“And the angel said unto her, Fear not, Mary: for thou hast found favour with God.” (Luke 1:30)
This announcement by the angel Gabriel to the virgin Mary, that she had been chosen as the mother of the coming Savior, contains the first mention in the New Testament of the Greek word for grace (charis). Mary was chosen, not for anything she had done, but because she had “found grace.”
In a remarkable parallel, certainly implying divine inspiration, the first mention of grace in the Old Testament is also associated with the coming of a new dispensation in God’s dealings with men. “But Noah found grace in the eyes of the LORD” (Genesis 6:8).
Just as Mary found grace, so Noah had found grace. Grace is not something one earns or purchases; grace is a treasure that is found! When a person finally realizes that salvation is only by the grace of God, received through faith in the saving work of Christ, he or she has made the greatest discovery that could ever be made, for it brings eternal life.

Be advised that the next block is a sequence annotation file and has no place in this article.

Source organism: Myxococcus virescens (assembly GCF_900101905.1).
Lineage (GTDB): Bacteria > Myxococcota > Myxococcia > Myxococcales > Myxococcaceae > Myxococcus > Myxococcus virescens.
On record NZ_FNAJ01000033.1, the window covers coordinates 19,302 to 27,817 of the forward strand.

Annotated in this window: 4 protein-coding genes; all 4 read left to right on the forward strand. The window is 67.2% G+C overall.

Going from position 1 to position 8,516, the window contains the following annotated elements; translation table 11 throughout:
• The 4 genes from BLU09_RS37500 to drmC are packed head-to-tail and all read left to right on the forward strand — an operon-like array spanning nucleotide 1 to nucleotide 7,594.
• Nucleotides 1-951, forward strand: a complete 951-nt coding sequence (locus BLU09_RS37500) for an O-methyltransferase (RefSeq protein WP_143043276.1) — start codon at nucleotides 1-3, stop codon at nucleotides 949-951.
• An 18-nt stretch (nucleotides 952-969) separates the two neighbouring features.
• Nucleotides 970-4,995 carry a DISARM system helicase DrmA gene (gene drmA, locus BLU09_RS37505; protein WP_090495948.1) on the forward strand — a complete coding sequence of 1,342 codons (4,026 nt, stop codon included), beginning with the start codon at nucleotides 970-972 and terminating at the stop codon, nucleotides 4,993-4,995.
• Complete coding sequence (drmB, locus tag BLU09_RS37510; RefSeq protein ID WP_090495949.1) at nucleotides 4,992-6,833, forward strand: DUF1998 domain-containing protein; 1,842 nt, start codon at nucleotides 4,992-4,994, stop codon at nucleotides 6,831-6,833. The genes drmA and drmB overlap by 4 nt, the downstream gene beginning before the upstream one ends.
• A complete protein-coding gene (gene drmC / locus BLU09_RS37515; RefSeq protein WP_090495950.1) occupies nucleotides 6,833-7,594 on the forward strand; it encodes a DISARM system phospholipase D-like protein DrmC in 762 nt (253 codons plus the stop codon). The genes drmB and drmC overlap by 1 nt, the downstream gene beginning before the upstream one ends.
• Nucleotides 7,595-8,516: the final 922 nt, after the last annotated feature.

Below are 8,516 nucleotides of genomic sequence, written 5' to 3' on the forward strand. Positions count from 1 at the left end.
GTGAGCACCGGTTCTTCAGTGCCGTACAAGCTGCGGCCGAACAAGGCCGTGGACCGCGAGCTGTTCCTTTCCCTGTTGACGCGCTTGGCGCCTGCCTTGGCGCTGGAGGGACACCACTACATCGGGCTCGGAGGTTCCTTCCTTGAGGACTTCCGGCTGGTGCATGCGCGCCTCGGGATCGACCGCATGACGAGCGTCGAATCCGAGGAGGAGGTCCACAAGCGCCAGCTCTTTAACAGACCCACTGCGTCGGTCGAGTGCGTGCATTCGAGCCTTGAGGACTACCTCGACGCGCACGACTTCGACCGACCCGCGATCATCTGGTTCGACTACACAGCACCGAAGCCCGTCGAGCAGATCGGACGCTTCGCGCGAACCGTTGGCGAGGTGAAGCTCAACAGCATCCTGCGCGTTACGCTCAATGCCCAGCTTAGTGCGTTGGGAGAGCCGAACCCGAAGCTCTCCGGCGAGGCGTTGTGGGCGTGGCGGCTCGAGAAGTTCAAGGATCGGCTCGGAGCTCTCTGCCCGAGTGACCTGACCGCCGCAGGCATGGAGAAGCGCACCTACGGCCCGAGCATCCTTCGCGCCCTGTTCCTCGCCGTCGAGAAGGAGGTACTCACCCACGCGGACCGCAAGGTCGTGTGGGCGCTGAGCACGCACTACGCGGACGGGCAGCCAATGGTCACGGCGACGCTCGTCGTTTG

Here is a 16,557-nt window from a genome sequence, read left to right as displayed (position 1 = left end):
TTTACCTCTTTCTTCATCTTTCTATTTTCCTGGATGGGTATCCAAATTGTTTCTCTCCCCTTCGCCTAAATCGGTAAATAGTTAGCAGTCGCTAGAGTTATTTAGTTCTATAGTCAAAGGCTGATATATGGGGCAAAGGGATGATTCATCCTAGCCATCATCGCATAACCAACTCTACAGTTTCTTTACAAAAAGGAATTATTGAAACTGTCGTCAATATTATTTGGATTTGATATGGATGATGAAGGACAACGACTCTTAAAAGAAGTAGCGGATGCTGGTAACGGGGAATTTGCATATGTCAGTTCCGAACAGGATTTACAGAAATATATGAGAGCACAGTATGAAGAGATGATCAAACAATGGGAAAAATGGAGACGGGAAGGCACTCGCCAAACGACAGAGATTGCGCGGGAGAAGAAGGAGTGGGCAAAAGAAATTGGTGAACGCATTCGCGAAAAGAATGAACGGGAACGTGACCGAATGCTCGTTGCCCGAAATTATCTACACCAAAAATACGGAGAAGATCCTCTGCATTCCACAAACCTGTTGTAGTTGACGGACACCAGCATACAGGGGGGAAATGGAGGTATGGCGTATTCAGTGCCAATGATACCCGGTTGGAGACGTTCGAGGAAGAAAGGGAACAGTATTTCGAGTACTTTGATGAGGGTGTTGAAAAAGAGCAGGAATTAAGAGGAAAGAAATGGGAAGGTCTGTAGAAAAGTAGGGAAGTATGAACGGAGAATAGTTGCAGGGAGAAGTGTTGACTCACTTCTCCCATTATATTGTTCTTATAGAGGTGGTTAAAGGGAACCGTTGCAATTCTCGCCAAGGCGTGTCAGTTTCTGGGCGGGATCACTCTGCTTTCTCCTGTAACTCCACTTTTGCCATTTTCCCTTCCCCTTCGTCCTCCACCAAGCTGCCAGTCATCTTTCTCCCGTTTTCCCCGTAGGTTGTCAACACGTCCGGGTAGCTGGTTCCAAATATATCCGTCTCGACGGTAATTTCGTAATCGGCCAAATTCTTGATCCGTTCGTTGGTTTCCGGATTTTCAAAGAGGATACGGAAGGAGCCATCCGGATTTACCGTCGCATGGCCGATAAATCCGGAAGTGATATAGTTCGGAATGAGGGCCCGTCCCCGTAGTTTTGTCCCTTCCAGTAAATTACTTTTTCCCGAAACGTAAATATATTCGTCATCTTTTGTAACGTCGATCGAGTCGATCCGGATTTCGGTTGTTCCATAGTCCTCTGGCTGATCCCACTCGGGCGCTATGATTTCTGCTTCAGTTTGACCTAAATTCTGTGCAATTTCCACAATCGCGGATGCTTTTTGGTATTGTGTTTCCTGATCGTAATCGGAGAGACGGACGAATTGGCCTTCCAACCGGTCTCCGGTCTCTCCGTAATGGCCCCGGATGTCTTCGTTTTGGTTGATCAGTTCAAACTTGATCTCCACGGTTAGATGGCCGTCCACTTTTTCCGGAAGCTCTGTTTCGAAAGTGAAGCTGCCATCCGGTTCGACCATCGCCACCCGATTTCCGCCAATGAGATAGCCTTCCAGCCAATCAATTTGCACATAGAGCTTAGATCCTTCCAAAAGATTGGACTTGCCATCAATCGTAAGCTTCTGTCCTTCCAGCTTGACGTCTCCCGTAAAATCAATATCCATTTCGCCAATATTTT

But there is an even greater dimension to the grace of God. When we do “find” grace, it is actually because God in His infinitely precious grace has found us and revealed to us the Savior of our souls. Just as God found Moses in the desert and found Paul on the road to Damascus, then saved and called them to His service, so He finds us, and then we also find His saving grace.
Mary’s discovery of God’s grace in salvation, through the coming of the “seed of the woman” into the world, is revealed in her Magnificat: “My soul doth magnify the Lord, and my spirit hath rejoiced in God my Saviour” (Luke 1:46-47). This could well have also been the testimony of Noah long ago, and it surely should be the testimony of each of us who has found grace today. HMM